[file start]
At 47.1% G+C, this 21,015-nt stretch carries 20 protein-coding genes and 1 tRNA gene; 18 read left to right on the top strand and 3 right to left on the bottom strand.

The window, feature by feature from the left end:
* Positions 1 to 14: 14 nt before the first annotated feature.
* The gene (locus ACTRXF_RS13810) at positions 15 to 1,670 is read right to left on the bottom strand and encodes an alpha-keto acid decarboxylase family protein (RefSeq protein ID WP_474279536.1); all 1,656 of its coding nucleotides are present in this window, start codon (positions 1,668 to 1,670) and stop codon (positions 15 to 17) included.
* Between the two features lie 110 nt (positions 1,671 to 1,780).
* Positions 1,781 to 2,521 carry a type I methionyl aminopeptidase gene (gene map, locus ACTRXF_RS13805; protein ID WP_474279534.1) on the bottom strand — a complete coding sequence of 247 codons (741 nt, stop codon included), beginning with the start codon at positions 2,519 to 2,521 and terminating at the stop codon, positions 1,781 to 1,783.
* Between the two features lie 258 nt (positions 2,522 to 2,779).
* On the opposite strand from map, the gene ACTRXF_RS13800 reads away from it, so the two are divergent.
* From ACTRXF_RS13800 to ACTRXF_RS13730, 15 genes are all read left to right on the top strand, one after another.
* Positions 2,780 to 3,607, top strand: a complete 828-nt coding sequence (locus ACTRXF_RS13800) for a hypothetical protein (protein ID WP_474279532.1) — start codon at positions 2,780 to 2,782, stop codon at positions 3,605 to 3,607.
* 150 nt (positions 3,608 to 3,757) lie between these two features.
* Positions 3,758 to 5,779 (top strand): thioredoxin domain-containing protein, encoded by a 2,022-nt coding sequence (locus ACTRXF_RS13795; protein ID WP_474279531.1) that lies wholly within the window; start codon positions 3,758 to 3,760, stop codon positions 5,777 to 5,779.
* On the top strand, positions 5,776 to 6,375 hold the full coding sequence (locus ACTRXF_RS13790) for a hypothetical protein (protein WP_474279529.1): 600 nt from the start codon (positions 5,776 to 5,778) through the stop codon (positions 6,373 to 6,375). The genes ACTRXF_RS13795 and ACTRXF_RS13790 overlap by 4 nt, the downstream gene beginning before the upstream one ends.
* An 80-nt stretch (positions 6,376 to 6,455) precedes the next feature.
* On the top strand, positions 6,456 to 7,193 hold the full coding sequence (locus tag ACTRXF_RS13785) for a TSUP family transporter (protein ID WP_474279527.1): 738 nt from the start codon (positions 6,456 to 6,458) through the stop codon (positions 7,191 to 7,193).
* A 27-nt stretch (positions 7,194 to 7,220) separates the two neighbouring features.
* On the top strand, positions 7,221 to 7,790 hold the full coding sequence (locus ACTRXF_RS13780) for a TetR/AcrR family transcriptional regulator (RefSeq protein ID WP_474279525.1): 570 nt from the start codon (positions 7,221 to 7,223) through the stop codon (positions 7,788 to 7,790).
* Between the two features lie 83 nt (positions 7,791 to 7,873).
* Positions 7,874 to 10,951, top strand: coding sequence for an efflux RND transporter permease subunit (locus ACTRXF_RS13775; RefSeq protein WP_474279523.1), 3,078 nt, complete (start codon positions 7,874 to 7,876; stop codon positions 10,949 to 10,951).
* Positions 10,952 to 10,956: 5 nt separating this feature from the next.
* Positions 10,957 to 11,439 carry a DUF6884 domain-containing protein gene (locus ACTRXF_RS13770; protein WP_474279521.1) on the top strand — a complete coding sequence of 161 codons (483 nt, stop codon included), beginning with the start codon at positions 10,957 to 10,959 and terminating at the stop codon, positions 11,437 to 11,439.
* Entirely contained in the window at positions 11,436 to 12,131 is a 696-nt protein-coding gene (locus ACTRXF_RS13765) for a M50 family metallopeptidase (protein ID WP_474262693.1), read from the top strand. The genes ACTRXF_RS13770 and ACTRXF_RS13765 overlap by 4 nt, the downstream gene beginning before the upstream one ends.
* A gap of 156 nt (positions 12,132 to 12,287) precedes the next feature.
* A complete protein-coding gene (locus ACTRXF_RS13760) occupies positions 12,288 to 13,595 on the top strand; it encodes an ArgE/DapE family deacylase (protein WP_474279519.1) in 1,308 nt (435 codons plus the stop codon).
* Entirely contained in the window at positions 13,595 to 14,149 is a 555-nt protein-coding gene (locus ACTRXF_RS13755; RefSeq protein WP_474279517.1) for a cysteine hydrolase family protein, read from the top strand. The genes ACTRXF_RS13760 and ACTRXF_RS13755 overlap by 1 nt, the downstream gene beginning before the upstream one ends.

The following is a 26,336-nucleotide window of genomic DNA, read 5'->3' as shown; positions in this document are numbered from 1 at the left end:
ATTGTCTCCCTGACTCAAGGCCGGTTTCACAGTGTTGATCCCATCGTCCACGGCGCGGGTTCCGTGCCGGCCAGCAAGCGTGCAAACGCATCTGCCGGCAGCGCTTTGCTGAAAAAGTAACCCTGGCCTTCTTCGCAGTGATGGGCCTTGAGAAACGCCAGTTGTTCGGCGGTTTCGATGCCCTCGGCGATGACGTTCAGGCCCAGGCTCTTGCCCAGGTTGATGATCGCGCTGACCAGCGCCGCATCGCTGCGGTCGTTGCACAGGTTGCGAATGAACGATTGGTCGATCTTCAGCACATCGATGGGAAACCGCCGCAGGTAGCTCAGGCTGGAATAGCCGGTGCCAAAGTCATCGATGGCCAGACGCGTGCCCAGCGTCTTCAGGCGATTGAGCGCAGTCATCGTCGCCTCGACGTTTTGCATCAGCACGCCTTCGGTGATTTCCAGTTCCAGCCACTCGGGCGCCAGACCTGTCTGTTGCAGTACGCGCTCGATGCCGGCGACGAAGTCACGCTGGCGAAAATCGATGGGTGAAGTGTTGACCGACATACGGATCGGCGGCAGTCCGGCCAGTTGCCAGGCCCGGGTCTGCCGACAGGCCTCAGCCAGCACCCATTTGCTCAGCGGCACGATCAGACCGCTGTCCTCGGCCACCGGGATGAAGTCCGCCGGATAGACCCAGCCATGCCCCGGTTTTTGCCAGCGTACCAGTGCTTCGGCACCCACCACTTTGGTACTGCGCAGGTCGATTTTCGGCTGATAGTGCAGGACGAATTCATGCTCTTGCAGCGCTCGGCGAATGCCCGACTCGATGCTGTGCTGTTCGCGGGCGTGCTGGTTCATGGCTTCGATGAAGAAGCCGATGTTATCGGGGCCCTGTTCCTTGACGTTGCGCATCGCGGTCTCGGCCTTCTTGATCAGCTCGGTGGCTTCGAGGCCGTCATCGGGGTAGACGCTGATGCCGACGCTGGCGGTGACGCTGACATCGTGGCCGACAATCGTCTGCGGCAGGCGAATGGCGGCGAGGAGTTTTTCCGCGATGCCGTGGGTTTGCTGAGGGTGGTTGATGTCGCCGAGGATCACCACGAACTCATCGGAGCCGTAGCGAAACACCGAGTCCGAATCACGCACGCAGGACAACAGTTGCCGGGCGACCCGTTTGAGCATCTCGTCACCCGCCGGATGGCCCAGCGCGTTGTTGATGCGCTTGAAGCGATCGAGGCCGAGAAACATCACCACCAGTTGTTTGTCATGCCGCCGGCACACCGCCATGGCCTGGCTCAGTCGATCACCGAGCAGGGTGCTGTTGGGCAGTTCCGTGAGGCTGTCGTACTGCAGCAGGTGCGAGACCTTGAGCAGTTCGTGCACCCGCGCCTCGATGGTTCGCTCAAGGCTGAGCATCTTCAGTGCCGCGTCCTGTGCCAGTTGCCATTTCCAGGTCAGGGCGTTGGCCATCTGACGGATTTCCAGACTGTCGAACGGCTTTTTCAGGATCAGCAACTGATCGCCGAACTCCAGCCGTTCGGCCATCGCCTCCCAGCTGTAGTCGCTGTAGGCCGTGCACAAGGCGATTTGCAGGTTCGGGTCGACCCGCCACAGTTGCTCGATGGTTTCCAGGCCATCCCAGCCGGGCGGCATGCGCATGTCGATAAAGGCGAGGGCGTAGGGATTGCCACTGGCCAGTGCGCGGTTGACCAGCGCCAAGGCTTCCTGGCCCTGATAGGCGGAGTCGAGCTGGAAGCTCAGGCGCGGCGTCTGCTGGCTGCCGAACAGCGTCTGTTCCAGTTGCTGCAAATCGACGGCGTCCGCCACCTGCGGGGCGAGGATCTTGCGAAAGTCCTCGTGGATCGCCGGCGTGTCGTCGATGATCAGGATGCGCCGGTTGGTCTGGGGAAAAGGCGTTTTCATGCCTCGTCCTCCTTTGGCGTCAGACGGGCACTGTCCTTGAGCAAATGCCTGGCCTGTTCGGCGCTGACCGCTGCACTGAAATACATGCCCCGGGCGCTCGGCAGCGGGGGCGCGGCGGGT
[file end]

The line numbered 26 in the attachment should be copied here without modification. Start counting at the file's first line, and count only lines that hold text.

The following is a 26,336-nucleotide window of genomic DNA, read 5'->3' as shown; positions in this document are numbered from 1 at the left end: